In his latest guest blog for us, Martin Tilley of Dentons takes a swipe at those people trying to scam and con you out of your hard earned pension pot.
There are many reported instances of “cons” taken from the phrase confidence trickster dating back centuries, but the first chronicled use of the word “con man” appears in the trial of William Thompson, a New Yorker who persuaded his targets to lend him their watch for a day, before disappearing never to be seen again.
There will always be those who try and trick others out of their wealth, rather than earning it themselves and without doubt, cons and scams have become far more sophisticated over time as targets’ trust has become more difficult to obtain. Like a virus, these conmen mutate not only their wares, but the targets they approach. The common element is simply a pot of money.
Promoters of some unregulated investment products are a case in point.
An ideal time for scammers and con artists
Low interest rates and volatile conventional investment markets might be the trigger for consumers, disappointed at poor returns and scammers have played on this, persuading thousands of pension savers to move from perfectly good regulated pension schemes into SIPPs (Self-Invested Personal Pensions) which previously may have accepted these rogue investments, some of which in hindsight had little if any substance.
When SIPP operators became more aware of these processes and were alerted to concentrations of this business, the scammers tried to spread the investments through many IFA’s (Independent Financial Advisers) and to various SIPP firms. However, SIPP operators’ then tightened their procedures and indeed the Financial Conduct Authority (FCA) took steps to prevent the misuse of SIPPs, effectively cutting off this source of funding. Scammers took little time to rearrange their pitch to continue to promote their investments but this time to also introduce to their victims the Small Self-Administered Scheme (SSAS), another pension vehicle, more complex to arrange but importantly, perceived as being less well regulated and controlled.
The Pensions Regulator, which does regulate SSAS and HMRC are however already aware of the potential misuse of SSASs and the latter has introduced legislation requiring a “fit and proper administrator”, which will be a party responsible for the tax affairs and reporting of each scheme. Banks have joined forces, in many circumstances refusing to establish accounts for schemes unless a recognised professional administrator is in place. One hopes that this role whilst not specifically tasked to prevent inappropriate investment, might at least raise suitable warnings. Scammers can see another door closing as the result of regulatory and professional bodies’ intervention.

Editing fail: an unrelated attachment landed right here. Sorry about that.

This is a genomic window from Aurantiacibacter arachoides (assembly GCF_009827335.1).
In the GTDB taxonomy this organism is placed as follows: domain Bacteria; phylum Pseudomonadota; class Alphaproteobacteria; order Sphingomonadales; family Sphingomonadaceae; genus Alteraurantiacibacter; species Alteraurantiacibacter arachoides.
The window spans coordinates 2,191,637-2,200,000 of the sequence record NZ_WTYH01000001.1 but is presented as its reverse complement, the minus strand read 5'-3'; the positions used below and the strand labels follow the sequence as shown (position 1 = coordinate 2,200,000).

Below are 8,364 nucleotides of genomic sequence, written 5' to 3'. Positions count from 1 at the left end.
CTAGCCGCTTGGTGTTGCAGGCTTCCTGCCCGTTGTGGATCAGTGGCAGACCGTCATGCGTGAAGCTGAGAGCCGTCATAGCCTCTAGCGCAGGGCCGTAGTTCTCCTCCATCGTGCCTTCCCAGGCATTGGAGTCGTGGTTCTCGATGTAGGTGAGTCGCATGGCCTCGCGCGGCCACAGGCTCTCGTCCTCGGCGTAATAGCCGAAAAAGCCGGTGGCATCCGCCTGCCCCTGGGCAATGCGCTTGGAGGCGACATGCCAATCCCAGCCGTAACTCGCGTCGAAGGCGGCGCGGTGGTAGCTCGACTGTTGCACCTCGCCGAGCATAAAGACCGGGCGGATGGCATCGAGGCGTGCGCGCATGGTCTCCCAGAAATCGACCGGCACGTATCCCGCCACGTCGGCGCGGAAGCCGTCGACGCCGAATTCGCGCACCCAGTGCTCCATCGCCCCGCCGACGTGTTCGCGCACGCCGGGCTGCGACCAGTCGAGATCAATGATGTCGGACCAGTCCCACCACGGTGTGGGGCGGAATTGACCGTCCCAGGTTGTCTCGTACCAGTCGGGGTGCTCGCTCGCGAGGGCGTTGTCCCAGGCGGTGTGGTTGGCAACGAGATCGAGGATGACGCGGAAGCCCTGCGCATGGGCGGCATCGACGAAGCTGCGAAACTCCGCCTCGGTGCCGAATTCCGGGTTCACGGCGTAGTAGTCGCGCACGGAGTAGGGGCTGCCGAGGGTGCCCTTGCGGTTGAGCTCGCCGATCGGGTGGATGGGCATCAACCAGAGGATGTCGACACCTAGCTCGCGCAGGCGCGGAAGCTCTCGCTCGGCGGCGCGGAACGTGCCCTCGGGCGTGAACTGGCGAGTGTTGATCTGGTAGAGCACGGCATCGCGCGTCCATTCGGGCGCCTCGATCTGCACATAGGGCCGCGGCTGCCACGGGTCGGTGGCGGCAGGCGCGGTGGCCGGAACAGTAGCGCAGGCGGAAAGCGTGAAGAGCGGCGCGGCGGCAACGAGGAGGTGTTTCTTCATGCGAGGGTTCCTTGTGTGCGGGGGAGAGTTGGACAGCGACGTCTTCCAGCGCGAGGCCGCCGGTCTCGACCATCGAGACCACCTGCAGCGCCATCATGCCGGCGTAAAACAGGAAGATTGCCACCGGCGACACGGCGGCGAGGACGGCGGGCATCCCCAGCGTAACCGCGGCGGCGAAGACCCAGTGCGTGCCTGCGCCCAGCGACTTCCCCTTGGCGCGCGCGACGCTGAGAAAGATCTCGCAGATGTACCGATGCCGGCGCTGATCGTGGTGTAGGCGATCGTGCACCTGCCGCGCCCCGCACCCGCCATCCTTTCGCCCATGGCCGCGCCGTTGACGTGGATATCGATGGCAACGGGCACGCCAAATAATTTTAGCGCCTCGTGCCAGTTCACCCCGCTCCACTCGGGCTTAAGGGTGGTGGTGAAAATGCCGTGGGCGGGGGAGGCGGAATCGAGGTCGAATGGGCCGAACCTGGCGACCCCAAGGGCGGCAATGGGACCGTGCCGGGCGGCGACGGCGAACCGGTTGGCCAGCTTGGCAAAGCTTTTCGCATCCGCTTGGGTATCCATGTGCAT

So where will the next mutation take the scammers?
Perhaps where there is no regulatory or professional body to intervene and a window has just been opened by the pension reforms introduced by the Government. Whilst the freedom afforded by these proposals, due to come into effect from April 2015 is to be applauded, they do have the potential to put individuals in receipt of not only their tax free cash sum, but the rest of their pension pot, albeit the latter subject to some tax. Enter the opportunity to promote unregulated investment to these individuals directly, that needs no regulatory or professional body to approve the individuals own person investments.
Whilst, this may be the case, we do have the opportunity to educate these individuals and inclusion of a warning in the proposed guidance guarantee, to be made available to all individuals intending to draw from their money purchase pensions, would be a good place to start. The FCA has recently published a guide: www.fca.org.uk/consumers/scams aimed at helping consumers identify scams and to prevent them being duped into losing money. The guide recommends approaching a regulated adviser if in any doubt.
Less consumers falling prey to these individuals can only be a good thing, but it requires the combined efforts of the financial profession bodies to be not only reactive but proactive to the ever evolving world of the scammer.
Note: This article reflects the view of the author. It does not necessarily reflect the view of Investment Sense Limited. The article has been checked and approved to ensure that it is both accurate and not misleading. However, this is a blog and the reader should accept that by its very nature many of the points are subjective and opinions of the author.
About the author
|Martin joined Dentons in 1988 having spent time with Sun Alliance and Crown Financial Management and is responsible for pension technical support to intermediaries and media relations at Dentons. He qualified as an Associate of the Pensions Management Institute in 1994 and is an authorised and regulated individual with over 30 years experience in the self invested pensions market. Martin is a regular commentator on self invested pensions and industry issues and spends much of his time presenting to advisers about key industry changes and opportunities in the pensions market.|